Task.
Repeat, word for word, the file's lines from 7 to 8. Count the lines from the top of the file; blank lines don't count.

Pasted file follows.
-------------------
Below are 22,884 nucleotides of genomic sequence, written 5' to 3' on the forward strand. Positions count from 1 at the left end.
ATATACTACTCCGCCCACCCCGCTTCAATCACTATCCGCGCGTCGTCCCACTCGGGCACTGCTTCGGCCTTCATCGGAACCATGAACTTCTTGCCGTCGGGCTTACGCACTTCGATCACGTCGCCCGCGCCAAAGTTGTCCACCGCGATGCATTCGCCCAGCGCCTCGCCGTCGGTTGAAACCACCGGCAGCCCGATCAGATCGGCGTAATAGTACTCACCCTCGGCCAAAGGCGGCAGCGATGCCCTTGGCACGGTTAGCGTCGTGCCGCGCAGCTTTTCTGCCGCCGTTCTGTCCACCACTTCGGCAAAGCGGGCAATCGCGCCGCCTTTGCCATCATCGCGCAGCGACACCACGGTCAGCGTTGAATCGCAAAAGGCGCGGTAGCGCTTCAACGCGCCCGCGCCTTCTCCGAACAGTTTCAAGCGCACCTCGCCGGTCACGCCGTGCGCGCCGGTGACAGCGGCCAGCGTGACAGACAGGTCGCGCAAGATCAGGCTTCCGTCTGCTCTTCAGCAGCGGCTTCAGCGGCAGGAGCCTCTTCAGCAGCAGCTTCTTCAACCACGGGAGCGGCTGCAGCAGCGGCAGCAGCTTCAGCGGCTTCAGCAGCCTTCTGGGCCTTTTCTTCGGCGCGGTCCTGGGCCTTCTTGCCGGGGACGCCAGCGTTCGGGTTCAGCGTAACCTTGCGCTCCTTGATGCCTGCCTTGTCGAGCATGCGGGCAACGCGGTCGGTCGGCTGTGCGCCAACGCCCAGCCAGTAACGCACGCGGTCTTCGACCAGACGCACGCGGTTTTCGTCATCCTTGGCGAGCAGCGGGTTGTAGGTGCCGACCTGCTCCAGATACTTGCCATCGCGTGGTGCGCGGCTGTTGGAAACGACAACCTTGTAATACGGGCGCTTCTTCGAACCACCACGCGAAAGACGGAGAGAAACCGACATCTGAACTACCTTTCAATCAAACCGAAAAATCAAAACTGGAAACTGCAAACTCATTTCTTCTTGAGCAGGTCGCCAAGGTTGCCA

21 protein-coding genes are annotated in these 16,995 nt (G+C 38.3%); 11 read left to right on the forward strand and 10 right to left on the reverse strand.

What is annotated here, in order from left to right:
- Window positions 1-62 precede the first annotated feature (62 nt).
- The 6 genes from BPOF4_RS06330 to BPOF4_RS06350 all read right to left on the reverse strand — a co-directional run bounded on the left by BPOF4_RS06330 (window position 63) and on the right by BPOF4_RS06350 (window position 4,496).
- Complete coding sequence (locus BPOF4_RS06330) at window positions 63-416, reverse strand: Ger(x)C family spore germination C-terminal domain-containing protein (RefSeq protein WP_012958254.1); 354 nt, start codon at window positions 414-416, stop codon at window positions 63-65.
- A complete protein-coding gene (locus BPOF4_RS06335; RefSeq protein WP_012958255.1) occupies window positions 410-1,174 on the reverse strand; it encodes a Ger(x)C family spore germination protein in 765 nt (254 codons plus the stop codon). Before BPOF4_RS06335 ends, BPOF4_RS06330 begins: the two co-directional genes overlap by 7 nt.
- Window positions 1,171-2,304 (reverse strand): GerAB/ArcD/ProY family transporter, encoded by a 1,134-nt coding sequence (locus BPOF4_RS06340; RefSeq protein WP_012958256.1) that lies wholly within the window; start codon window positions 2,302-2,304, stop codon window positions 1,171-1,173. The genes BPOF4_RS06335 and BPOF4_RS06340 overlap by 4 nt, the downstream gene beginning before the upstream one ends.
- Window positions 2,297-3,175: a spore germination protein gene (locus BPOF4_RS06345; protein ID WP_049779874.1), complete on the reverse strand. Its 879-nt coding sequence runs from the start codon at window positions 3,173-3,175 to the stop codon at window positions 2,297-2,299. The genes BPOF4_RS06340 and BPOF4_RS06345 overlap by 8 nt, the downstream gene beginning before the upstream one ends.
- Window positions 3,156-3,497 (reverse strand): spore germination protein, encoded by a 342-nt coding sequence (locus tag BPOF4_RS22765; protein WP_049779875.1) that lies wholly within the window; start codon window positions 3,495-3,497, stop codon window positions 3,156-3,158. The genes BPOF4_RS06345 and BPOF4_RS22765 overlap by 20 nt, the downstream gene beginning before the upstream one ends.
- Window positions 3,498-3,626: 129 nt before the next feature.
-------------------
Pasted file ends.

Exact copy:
- Complete coding sequence (locus BPOF4_RS06330) at window positions 63-416, reverse strand: Ger(x)C family spore germination C-terminal domain-containing protein (RefSeq protein WP_012958254.1); 354 nt, start codon at window positions 414-416, stop codon at window positions 63-65.
- A complete protein-coding gene (locus BPOF4_RS06335; RefSeq protein WP_012958255.1) occupies window positions 410-1,174 on the reverse strand; it encodes a Ger(x)C family spore germination protein in 765 nt (254 codons plus the stop codon). Before BPOF4_RS06335 ends, BPOF4_RS06330 begins: the two co-directional genes overlap by 7 nt.